Thus, we see, that of the last cargo of Irish, landed in this country, there are some, at least, who have fled from the hands of justice in their own, and who are, most undoubtedly, ready to join their brethren, who were here before, in their attempts in favour of France. This is the greatest evil of the Irish Rebellion. The villains will be defeated at home. By this time, they are skulking in corners to shelter themselves from the bayonet and the rope; but, they will steal off thither. The avaricious captains of vessels will admit them on board, and, while the Alien Law remains a dead letter, as it hitherto has done, they will find no difficulty in getting on shore. America will thus become peopled with rebels, who have once raised the standard of bloody France, and who will be ready to do it again, the moment an opportunity shall serve.


In some sort, this will be no more than a just punishment on the States. For twenty years past, a very great majority of the public papers here have been labouring, as often as occasion offered, to render the people of the whole British Empire discontented with their government, and particularly those of Ireland. Every art has been made use of, by individuals and by societies, to invite the malecontents to cross the ocean. I am not at all hazarding an asssertion, when I say, that the violent proceedings in Ireland, which have at length called forth the vengeance of government, were not so much owing to the example or the encouragement of France, as to the sure prospect of impunity, and almost of reward, by flight to these shores. --The country, where Priestley was received with addressess, where HAMILTON ROWAN was announced amidst the shoats of a town meeting, at which a Chief JUSTICE presided; where CALLENDER made a merit of having escaped from the gallows in Scotland, and of being honoured on his arrival with the friendship of the then Secretary of State ; the country, I say, that gave this shameful approbation of Biitish and Irish criminals, has little reason to complain of their insolence, their perfidy, or their violence, when directed against itself.

Webster again!!-I have long suspected, and even said, that pedagogue WEBSTER, of NewHaven (formerly of New-York), was a tool of the French despots. He is now publishing a pretended correspondence, which puts the fact beyond controversy.

This correspondence he pretends he received from a very well informed friend, and he tells his readers, they may place a perfect reliance on what he says. Having thus given it all the credibility in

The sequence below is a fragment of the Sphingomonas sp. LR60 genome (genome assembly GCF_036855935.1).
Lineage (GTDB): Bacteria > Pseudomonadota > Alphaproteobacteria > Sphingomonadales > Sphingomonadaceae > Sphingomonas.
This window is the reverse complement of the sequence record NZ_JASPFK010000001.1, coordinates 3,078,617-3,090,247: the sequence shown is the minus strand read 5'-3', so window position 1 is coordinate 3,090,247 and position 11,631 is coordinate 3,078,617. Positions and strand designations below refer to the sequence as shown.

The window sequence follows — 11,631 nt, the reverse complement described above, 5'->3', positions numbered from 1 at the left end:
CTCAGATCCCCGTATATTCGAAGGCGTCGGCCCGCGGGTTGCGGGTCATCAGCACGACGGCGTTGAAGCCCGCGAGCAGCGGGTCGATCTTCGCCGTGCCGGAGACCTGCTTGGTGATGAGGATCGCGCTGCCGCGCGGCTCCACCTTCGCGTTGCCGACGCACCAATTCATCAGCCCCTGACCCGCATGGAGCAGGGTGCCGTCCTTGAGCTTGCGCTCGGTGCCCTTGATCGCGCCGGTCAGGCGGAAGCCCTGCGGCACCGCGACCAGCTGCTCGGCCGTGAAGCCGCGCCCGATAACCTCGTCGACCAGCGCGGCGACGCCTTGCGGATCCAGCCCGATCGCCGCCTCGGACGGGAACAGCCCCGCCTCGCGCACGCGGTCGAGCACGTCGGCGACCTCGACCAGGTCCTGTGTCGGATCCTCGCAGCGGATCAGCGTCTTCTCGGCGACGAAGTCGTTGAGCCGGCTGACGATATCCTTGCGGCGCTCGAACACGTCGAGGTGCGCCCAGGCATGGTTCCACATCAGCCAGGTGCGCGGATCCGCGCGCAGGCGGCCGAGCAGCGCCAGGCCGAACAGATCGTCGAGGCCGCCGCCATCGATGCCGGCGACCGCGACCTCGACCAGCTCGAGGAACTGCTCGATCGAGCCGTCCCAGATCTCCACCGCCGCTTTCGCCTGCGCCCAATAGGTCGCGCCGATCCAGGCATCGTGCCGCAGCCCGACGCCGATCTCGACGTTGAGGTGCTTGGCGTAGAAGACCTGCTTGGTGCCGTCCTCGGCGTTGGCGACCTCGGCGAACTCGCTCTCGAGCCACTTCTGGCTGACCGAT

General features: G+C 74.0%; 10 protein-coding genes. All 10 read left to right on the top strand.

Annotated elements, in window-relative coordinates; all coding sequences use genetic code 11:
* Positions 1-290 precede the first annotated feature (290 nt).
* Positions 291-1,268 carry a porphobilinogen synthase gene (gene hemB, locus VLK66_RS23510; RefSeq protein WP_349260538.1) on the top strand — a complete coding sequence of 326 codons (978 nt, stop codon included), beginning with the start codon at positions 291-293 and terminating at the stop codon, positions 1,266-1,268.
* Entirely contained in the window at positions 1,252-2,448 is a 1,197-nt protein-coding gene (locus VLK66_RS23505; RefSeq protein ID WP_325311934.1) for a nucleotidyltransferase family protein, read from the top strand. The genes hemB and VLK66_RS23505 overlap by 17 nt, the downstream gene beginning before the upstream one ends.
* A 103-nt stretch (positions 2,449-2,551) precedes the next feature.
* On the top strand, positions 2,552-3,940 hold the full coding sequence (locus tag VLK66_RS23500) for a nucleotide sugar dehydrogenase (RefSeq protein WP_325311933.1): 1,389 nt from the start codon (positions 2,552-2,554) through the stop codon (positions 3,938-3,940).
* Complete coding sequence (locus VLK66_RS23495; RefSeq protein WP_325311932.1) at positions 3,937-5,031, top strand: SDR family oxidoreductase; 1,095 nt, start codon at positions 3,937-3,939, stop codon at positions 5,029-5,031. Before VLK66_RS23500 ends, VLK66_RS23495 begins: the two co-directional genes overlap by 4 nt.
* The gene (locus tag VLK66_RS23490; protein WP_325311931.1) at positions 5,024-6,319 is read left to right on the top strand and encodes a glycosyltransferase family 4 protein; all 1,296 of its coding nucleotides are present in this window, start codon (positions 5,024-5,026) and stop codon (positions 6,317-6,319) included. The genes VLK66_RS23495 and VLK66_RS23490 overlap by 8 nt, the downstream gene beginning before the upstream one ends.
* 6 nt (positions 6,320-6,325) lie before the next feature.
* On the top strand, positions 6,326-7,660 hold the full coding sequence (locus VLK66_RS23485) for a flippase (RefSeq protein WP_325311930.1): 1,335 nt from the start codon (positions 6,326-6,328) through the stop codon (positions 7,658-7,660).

his power, by way of preface, he proceeds to copy. His correspondent is represented as living in Prussia, of whose monarch he appears to be a subject, and a very loyal one too, for he has been able to discover what no one else ever did, and that is, a vast deal of mildness, generosity, and uprightness in the King of Prussia, whom he praises on various accounts, but particularly for his having assisted to frustrate the projects of England, and for his friendship towards France.

The Emperor of Russia, for having, I suppose, adopted a line of conduct exactly the opposite, is styled “the most absolute and tyrannical despot." Webster must set his readers down as fools, or he never would have ventured to publish this absurd trash for authentic European information.

But, the most valuable part of the correspondence, and that which most satisfactorily proves the nefarious views of Webster, is, the remarks on the revolutionizing of Switzerland, which are too curious to be omitted here.

« The revolution of Switzerland is now com

pleted. As unjust and cruel as it was from the “ French, it is an event which was to be wished for

long ago. The interior government of that country was full of abuse and oppression. For example, in the best governed canton, Zuric, a man

living in the country, was forbidden to educate “ his son for a trade, for commerce, or for sci“ ence-Still more cruel and profligate was the go“ vernment of Vellein, where murder and assassi“ nation was common, and protected and expia“ ted by the clergy for money, IVe hope that a

more fixed, uniform, and powerful government will

promote their happiness, when the present mode “ of nefarious intrusion upon them, shall be for

gotten. The Cantons of Uri, Underwalden, Zag, and Glarus, excited by the Roman clergy

6 and